Tank supervisor Jim Dowdall explained that Peña is a sharp driver who specifically knew what questions to ask, such as which gear he needed to be in at any given time. Peña admitted he was in awe of the size and power of the tank and its innate capacity for destruction. "I was definitely kind of skittish at first," the actor remarked, "but now, I've been driving it for so long, it's like, I just keep on driving, keep on driving. I can put it in second, third, fourth. It's actually a lot of fun when you go fast in a tank."

Fury was made in England over 12 weeks

"Fury" depicts the last days of World War II — specifically, the Allies' final push into Nazi Germany. But this movie was actually shot in England, over the course of 12 weeks. The Oxfordshire countryside was transformed as Sherman tanks roamed the meadows and woods in search of fictional Nazis. Hertfordshire's Bovington Airfield was used as a stand-in for the German town featured in the film. The "Fury" team picked the UK for many reasons, but some of the most compelling were the nation's deep crew base, its collection of armored vehicles from across the world, and its gorgeous light.

Sets were built to replicate the Sherman tank's exterior and interior, some of which were increased marginally in size to accommodate the practicalities of filming. Production designer Andrew Menzies explained to The Location Guide, "It's a very small set and every wall had to fly away, allowing David to shoot from any angle." The town where the dinner table scene is set was built over three months, and designed to stand up to the enormity of the tanks. Painstaking attention to detail is evident in all of these sets, though they range widely in terms of purpose and aesthetic. It pays off: "Fury" earned significant praise for its vividly real approach.

Shia LaBeouf suffered for his art

The cast of "Fury" was willing to put their bodies on the line for an authentic portrayal of a battle-hardened tank crew. However, Shia LaBeouf was willing to go one step beyond in a bid to do justice to the role of Boyd "Bible" Swan. The actor didn't believe the "Fury" make-up team was doing a good enough job, so he actually injured himself to get that all-important "combat veteran who hasn't had a decent night's kip in years" look. Co-star Logan Lerman told GQ, "They were putting cuts on Shia and I said, 'Yeah, yeah, it looks good.' And Shia was like, 'No, it doesn't look real.'" The next moment, LaBeouf asked Lerman if he wanted to see something funny. Then he cut his own face with a knife.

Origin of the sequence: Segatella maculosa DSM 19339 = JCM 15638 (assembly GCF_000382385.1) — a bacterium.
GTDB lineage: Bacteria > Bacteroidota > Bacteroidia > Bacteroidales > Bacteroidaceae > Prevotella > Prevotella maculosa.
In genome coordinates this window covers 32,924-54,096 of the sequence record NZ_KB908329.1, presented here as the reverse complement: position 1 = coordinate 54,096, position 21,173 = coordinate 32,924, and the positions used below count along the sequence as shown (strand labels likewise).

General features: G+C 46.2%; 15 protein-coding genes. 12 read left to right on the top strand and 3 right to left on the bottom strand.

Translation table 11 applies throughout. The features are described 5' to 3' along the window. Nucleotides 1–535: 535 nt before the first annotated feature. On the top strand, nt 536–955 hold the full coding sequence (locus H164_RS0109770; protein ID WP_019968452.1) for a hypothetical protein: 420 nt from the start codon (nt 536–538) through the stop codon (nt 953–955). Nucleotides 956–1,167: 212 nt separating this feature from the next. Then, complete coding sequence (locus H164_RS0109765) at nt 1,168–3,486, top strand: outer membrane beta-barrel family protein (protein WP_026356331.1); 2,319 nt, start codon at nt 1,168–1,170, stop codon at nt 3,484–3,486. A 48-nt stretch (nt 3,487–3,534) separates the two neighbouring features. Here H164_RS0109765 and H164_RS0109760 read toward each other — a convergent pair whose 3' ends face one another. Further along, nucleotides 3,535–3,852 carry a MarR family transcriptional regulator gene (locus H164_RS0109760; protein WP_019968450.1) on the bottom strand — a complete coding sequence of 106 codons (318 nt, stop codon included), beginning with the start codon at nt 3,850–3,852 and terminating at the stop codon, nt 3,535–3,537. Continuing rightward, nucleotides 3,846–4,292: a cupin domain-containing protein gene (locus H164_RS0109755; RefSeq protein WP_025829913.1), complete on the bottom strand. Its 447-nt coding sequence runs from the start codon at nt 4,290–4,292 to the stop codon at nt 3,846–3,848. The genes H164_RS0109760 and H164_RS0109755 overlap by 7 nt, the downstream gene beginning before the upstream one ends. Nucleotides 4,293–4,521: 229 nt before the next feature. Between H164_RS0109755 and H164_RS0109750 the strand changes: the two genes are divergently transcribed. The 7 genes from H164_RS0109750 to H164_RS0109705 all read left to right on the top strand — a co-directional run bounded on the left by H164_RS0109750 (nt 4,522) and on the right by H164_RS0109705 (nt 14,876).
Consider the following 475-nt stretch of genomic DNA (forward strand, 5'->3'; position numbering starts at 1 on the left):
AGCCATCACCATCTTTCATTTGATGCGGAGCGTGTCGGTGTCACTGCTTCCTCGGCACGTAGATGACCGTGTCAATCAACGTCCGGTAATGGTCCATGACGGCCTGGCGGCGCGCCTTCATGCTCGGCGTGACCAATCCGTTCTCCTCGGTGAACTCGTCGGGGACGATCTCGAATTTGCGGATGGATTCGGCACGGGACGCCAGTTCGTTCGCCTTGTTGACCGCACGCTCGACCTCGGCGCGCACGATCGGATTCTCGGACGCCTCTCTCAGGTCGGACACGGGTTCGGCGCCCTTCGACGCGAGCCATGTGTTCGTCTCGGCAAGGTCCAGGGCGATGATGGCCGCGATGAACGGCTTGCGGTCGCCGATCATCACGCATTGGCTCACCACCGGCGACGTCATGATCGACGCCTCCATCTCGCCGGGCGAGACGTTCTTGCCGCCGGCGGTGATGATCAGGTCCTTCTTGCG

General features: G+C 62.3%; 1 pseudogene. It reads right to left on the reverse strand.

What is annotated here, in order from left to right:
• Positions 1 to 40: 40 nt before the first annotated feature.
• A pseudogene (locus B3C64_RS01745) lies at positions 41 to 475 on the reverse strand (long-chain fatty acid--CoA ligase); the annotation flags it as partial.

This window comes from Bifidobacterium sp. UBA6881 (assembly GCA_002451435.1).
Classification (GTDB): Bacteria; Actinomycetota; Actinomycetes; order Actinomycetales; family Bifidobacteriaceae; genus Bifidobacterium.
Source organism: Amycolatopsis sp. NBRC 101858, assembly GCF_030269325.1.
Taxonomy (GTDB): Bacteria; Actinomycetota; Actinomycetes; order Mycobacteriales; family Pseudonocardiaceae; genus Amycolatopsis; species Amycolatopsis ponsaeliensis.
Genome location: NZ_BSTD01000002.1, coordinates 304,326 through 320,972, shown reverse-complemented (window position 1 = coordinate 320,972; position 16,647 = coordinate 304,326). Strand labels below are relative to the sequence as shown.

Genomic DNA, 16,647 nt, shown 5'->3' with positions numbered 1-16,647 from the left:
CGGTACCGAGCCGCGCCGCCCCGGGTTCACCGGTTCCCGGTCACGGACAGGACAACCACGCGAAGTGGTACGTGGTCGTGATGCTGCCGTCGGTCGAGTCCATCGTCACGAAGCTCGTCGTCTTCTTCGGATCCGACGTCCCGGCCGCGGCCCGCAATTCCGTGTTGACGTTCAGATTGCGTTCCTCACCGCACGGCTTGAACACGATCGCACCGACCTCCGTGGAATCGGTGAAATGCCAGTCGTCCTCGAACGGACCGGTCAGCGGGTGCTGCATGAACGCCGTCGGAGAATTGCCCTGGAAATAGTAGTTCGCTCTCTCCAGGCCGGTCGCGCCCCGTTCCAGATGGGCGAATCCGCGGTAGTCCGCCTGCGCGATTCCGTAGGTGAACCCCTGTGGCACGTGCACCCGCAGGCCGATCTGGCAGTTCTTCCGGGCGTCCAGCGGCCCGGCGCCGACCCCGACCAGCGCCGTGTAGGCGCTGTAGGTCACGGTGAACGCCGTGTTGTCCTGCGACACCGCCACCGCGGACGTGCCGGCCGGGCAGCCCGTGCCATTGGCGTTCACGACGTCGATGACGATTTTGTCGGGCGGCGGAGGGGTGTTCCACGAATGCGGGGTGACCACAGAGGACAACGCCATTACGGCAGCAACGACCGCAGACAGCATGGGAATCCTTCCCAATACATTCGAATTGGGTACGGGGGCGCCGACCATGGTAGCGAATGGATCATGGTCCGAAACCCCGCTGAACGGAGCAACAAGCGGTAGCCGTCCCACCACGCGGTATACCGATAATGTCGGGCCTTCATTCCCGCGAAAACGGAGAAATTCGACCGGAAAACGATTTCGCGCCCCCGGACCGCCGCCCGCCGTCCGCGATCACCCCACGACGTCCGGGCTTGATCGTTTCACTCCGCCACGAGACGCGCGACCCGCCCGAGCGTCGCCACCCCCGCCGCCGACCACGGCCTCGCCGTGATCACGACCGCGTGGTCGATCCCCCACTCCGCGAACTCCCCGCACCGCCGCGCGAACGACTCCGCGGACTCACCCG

LaBeouf kept opening those cuts for the duration of the shoot, and — perhaps most shockingly — had one of his teeth ripped out by a dentist. It's also been alleged that the actor refused to shower for much of the production. In an interview with IndieWire, David Ayer praised LeBeouf's commitment. "Obviously there are crazy stories going around about him like he cut his arm off or he's flying around in a UFO," the director remarked, "but what they're not talking about is that he embedded himself in the National Guard for field exercises for a long time." By living with soldiers and studying the Bible, LaBeouf developed an instinctive understanding of war, and the role faith can play in it.

The unbelievable final battle is loosely based on real-life events

You can't beat a good last stand in the movies. It's where heroes are made, reputations are sealed, and legacies are forged in the heat and heart of the battle. There's something eternally inspiring about a person or group of people willing to face immeasurable odds and certain death in defense of something they value more than life itself. Those brave few who are willing to put themselves on the line to protect an ideal or the greater good speaks to something in the soul of us all. You see it when Wolverine goes into berserker mode at the end of "Logan," when Leonidas is killed in a hail of arrows in "300," and when Wardaddy and his crew go down in an epic blaze of glory defending their comrades from an SS battalion.

Only Norman survives the onslaught, but the Nazis' numbers are significantly thinned by the gallant actions of his fallen brothers-in-arms. It's tempting to dismiss this epic confrontation as pure Hollywood, but it actually has some basis in reality. On January 26 in the last year of the war, 2nd Lieutenant Audie L. Murphy positioned himself upon a burning tank and used its .50 caliber machine gun to hold off several hundred German troops and six tanks as his company withdrew into the nearby woods. The wounded 19-year-old held his position for over an hour before leading a counterattack and inflicting significant damage on the opposing forces. Murphy survived and was awarded the Medal of Honor for his actions. He would later earn acclaim as World War Two's most decorated soldier.

Fighting on the set of Fury